Only in (some) econ models does policy have complete control over things like GDP and unemployment. But those models are almost certainly highly misspecified. In reality, policy has institutional constraints - nominal interest rates can't go much below zero, there's a federal debt ceiling, etc. And even more importantly, if policy becomes extreme enough, the models themselves start to lose validity - if you have the government go deeply enough into debt, the fiscal stimulus effect will no longer be the only way in which more government borrowing affects the economy.
In reality, things like growth and unemployment are often determined by natural forces rather than government decisions. For example, I suspect that the pattern of higher growth during Democratic administrations cited by Blinder & Watson is at least partly endogenous - recessions cause white working-class voters to ignore social/identity issues and vote for Democrats like Clinton in 1992 and Obama in 2008, allowing those Democrats to take credit for the natural as well as the policy-induced parts of the recovery.
2. Reason 2: The President doesn't control policy.
Charts like those of Bartels and Blinder & Watson, as well as buzzwords like Kudlow's "Bush boom" look only at the party of the President. But Congress is often controlled by a different party. Obama and Clinton faced Republican Congresses for much of their term in office, and Reagan faced a Democratic Congress. Even when the President has a Congress of the same party, it's often difficult for him to push through his desired policies - witness Bush's failure to privatize Social Security, or Clinton's failure to enact fiscal stimulus.
Additionally, a lot of power is held by the states. Much of Obama's stimulus bill actually just went to shore up decreases in state spending. Meanwhile, the Fed controls interest rates, and though the President appoints the Fed chair, he has very little control over what that Fed chair subsequently decides to do.
3. Policy often acts with a lag.
Cutting taxes does relatively little if spending isn't also cut. That's because if tax cuts aren't eventually matched by spending cuts, then the government has to either hike taxes, or default on its debt. Therefore, if tax cuts don't "starve the beast", their only effect will be through short-run fiscal stimulus. And tax cuts aren't a very efficient form of stimulus.
So, guess what? Tax cuts don't ever seem to lead to spending cuts. "Starve the beast" doesn't work.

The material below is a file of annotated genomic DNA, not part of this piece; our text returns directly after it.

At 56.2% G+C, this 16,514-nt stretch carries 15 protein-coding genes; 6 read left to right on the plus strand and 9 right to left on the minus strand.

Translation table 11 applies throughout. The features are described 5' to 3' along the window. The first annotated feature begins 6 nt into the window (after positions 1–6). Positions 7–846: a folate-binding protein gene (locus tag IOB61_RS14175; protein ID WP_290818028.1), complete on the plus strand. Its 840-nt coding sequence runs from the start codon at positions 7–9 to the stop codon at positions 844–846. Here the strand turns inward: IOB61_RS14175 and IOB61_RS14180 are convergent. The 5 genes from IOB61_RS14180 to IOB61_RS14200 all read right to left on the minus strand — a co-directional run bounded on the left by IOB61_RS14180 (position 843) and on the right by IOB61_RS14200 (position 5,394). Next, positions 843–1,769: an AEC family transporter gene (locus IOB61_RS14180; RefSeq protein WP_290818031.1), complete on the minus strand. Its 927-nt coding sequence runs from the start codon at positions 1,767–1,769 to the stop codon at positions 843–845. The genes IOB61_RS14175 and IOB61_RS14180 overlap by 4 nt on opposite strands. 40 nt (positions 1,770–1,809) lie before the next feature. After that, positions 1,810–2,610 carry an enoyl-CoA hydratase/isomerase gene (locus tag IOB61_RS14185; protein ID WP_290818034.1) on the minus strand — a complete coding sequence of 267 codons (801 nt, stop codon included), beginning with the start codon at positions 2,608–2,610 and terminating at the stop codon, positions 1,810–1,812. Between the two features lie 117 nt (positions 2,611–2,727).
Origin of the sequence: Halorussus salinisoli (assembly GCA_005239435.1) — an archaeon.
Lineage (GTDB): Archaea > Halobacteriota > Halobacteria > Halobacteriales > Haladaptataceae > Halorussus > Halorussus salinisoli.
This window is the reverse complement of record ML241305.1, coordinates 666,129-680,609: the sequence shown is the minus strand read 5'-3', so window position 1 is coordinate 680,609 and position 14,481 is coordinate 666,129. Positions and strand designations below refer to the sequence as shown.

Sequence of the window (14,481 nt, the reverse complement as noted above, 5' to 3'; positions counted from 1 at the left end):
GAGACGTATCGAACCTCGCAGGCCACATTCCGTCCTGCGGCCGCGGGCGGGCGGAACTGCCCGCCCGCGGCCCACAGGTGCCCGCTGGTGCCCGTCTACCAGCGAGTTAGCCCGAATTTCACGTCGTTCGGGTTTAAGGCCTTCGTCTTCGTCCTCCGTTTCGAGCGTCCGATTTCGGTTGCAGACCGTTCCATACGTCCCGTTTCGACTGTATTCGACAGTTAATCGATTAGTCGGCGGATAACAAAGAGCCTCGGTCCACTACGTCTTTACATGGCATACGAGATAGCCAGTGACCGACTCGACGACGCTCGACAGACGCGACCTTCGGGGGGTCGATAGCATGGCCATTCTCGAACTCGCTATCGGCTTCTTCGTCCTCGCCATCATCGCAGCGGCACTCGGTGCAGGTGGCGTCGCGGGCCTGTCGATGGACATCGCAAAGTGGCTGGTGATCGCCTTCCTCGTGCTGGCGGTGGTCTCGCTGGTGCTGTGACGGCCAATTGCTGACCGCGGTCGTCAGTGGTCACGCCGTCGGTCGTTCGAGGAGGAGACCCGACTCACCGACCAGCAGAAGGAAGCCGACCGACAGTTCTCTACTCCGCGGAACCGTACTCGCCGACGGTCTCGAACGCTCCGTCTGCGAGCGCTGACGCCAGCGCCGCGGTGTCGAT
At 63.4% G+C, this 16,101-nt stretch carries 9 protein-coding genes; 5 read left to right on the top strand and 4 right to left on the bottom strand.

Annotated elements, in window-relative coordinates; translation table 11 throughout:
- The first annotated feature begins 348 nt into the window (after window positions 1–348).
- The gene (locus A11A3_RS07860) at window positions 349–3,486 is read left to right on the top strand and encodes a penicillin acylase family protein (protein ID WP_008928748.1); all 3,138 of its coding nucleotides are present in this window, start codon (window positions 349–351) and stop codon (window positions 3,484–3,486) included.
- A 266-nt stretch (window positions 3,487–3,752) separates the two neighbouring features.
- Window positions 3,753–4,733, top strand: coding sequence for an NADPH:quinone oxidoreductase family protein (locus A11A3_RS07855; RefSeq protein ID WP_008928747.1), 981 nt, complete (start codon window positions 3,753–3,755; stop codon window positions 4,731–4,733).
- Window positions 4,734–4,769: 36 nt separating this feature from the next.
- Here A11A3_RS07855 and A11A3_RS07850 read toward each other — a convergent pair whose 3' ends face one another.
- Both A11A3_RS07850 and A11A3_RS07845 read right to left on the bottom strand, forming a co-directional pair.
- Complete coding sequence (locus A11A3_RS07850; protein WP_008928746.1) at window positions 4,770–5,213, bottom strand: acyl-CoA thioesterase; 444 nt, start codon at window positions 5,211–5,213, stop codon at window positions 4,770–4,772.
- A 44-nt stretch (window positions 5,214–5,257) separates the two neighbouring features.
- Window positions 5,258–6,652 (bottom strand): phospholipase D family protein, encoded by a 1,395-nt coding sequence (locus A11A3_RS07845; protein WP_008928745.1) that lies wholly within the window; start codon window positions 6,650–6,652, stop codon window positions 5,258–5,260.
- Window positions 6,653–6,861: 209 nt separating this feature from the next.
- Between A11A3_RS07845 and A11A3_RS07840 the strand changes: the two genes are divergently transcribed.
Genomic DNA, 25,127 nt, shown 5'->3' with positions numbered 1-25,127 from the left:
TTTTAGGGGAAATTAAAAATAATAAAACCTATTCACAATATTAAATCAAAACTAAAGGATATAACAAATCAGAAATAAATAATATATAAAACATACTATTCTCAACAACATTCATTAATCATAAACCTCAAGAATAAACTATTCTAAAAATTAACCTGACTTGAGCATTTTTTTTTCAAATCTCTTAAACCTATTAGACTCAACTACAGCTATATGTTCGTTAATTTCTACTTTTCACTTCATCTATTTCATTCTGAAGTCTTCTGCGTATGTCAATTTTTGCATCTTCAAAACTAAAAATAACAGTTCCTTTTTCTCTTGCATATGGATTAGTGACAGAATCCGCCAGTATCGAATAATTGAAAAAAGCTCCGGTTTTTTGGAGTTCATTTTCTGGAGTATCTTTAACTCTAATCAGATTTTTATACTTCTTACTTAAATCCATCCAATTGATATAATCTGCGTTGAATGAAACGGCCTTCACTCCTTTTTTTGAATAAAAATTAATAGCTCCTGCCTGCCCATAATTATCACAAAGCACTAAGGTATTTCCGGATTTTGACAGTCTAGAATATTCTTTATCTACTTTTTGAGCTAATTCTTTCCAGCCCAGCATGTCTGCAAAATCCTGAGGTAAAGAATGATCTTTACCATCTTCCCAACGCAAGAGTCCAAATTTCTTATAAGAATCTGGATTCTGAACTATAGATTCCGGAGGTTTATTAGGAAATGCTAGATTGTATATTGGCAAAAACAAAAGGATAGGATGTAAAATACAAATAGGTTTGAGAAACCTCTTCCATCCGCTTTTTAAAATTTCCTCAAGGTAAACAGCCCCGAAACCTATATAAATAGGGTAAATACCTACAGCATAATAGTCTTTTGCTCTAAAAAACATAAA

This is just one example of how policy often acts with "long and variable lags". Deregulation is another. Many people believe that Reagan's deregulations led to the boom of the late 1980s, but Carter actually slashed a lot more regulation than Reagan did. It could have taken years for those deregulations to lead to higher growth.
Any structural policy you want to name - welfare reform, tax cuts, infrastructure spending, research spending, trade treaties - should only have its full effect after a number of years. It takes years for businesses to invest and grow, for trade patterns to shift, and (probably) for worker and consumer behavior to permanently change. Presidential terms only last 8 years at most. So even if presidents controlled policy, and even if policy was very effective, we'd still see many presidents getting credit for their predecessors' deeds.
Obviously there are some big exceptions to this. The President can start a war, and wars can make the economy boom (as in WW2 for America) or wreck it utterly (as in WW2 for everyone else). Given enough power, a President could in theory wreak havoc on the economy, as Hugo Chavez did in Venezuela. In poor countries, a strong President like Deng Xiaoping can push through reforms that change a country's entire economic destiny.
But when a country is already rich, where the President is restrained by checks and balances, and where policy changes are not sweeping or huge - i.e., as in the United States over the past half century - we would be well-advised not to exaggerate the economic impact of the chief executive.